Lenalidomide recommended for use with rituximab by NICE
NICE has given its positive opinion to lenalidomide in combination with rituximab as a ‘chemotherapy-free’ treatment for lymphoma.
The UK National Institute for Health and Care Excellence (NICE) has recommended a new ‘chemotherapy-free’ treatment for patients with previously treated follicular lymphoma (grade 1 to 3A) in final draft guidance. Follicular lymphoma is a slow-growing type of non-Hodgkin’s lymphoma and forms when B cells become abnormal.
The new drug, Revlimid (lenalidomide) is produced by Celgene and has a different mechanism of action to fight cancer cells than other current treatments, interfering with cell processes to halt the growth of tumours and stopping them from producing their own blood vessels.
Lenalidomide has been recommended for use with Roche’s MabThera (rituximab), an anti-CD20 antibody that sticks to cancer cells to help the immune system recognise and kill them. Rituximab is often used alongside chemotherapy as the standard treatment for follicular lymphoma.
…its cost-effectiveness estimate is within the range that NICE normally considers an acceptable use”
Meindert Boysen, director of the Centre for Health Technology Evaluation at NICE, said: “Lenalidomide is a new type of targeted cancer therapy for people with previously treated follicular lymphoma. It not only offers patients a chemotherapy-free treatment option, but it also benefits those whose disease has become resistant to chemotherapy or rituximab. Lenalidomide fights cancer cells in a different way to current treatments which should help reduce resistance and improve disease outcomes. The use of lenalidomide with rituximab is more toxic to cancer cells than the singular use of either drug. Importantly, patients have also been seen to overcome previous resistance to rituximab when it’s taken with lenalidomide. We’re therefore pleased to be able to recommend the use of lenalidomide with rituximab on the National Health Service (NHS), as an alternative treatment for people with previously treated follicular lymphoma.”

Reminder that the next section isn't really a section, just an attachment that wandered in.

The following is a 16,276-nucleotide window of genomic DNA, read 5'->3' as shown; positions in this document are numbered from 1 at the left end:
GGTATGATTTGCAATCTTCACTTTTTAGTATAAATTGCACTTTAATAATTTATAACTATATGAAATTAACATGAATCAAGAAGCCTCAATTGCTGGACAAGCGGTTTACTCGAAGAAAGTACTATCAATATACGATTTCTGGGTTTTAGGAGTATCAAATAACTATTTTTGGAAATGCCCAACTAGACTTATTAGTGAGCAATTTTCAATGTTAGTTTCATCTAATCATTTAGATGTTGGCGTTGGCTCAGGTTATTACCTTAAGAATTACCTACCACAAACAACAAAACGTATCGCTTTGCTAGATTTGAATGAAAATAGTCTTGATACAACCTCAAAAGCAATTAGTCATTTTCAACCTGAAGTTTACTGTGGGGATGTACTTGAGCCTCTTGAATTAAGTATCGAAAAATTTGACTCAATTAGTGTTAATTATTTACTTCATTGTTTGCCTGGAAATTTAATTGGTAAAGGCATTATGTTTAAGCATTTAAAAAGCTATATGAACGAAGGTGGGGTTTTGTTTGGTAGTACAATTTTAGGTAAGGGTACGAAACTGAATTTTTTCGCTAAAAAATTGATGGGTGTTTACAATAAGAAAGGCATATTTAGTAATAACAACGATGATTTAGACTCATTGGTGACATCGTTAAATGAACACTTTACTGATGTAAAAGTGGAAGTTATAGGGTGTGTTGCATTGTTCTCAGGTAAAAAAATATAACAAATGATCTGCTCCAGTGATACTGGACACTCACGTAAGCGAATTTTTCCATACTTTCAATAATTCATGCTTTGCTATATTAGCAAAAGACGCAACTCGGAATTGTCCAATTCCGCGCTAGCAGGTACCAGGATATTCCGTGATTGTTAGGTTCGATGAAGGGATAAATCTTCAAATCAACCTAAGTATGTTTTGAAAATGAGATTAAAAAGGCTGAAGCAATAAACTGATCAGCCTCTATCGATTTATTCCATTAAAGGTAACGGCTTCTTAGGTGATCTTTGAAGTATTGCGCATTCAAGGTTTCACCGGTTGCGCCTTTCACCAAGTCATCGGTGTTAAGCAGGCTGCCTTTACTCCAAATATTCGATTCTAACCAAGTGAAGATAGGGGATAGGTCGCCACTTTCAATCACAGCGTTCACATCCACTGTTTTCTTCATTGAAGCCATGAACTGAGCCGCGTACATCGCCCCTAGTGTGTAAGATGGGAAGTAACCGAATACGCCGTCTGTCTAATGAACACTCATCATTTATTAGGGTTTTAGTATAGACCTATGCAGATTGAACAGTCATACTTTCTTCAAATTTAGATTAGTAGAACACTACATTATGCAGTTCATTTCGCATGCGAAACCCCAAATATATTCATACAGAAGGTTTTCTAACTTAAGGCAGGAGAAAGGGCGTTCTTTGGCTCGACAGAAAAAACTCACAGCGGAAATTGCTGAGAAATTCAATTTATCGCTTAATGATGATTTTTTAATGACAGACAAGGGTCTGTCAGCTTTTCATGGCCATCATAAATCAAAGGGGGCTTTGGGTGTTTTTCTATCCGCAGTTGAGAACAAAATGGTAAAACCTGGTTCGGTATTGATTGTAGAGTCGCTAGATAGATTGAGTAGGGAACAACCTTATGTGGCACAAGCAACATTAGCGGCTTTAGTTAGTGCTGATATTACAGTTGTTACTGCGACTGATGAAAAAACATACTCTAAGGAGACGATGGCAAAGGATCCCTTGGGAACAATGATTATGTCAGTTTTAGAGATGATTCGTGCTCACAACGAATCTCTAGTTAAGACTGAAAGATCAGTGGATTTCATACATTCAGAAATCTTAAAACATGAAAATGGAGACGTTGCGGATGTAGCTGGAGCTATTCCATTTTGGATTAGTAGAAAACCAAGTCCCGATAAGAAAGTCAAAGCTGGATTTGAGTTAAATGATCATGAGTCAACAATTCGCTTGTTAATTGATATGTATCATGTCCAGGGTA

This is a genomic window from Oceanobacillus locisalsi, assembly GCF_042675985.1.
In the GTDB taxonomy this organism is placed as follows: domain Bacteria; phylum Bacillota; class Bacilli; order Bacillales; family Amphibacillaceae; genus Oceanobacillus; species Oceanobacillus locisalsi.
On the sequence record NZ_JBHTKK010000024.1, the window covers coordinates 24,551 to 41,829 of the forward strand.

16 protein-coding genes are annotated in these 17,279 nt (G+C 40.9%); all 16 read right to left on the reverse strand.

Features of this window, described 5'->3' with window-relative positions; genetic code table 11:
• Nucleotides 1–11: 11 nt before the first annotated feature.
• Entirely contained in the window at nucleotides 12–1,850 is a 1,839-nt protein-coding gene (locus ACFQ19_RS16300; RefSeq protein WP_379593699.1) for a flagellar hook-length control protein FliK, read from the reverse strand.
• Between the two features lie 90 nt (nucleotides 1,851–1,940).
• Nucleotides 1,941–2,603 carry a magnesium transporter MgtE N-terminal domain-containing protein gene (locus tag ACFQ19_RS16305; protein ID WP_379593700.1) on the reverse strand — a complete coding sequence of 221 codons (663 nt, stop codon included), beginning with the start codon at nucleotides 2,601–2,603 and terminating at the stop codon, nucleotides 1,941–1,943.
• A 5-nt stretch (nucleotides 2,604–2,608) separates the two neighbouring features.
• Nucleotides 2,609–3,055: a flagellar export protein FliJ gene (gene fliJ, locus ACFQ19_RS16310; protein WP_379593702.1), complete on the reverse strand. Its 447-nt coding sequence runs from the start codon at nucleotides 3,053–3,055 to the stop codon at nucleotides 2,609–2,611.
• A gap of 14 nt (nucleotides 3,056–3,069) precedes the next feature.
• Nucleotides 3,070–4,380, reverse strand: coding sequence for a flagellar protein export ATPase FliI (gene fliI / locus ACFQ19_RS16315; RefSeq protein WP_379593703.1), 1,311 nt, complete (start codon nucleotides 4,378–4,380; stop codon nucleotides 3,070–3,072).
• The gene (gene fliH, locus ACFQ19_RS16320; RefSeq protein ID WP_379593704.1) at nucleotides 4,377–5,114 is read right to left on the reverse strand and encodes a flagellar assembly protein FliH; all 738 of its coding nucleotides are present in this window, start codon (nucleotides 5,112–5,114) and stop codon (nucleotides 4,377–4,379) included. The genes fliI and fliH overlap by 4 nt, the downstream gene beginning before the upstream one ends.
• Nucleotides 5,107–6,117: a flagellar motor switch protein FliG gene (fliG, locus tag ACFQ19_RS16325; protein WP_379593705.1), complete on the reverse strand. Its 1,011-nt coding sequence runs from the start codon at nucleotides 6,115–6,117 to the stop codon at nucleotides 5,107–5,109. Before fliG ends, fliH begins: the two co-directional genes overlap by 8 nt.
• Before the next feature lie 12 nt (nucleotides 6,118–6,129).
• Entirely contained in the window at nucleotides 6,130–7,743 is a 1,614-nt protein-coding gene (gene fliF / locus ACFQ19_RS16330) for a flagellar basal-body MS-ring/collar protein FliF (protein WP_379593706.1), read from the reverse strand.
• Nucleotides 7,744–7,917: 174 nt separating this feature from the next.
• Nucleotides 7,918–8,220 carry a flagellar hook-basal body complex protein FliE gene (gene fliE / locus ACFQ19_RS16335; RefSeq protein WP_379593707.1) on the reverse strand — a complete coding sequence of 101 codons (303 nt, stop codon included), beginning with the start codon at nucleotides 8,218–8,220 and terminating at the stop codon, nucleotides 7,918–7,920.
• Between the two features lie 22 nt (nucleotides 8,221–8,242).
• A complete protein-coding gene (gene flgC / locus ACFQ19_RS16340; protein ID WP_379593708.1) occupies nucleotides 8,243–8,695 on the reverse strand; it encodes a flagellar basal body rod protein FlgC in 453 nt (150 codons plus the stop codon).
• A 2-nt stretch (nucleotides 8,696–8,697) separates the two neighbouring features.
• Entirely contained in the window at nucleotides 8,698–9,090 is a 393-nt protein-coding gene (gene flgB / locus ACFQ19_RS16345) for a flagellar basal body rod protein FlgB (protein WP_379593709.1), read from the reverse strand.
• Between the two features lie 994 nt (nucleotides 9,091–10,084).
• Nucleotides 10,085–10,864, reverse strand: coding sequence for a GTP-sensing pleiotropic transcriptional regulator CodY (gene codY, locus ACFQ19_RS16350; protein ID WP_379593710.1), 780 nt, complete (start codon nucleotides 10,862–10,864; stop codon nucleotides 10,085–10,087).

According to NICE, clinical trial evidence has shown that taking lenalidomide with rituximab increases the length of time before the disease progresses by around 39.4 months, compared to around 13.8 months when taking rituximab alone.
Health Minister Jo Churchill said: “This new drug offers cancer patients treatment which is free from the gruelling side effects of chemotherapy, as well as giving fresh hope to those who have built resistance to existing medicines.”
Lenalidomide with rituximab costs more than rituximab with chemotherapy. However, its cost-effectiveness estimate is within the range that NICE normally considers an acceptable use of NHS resources.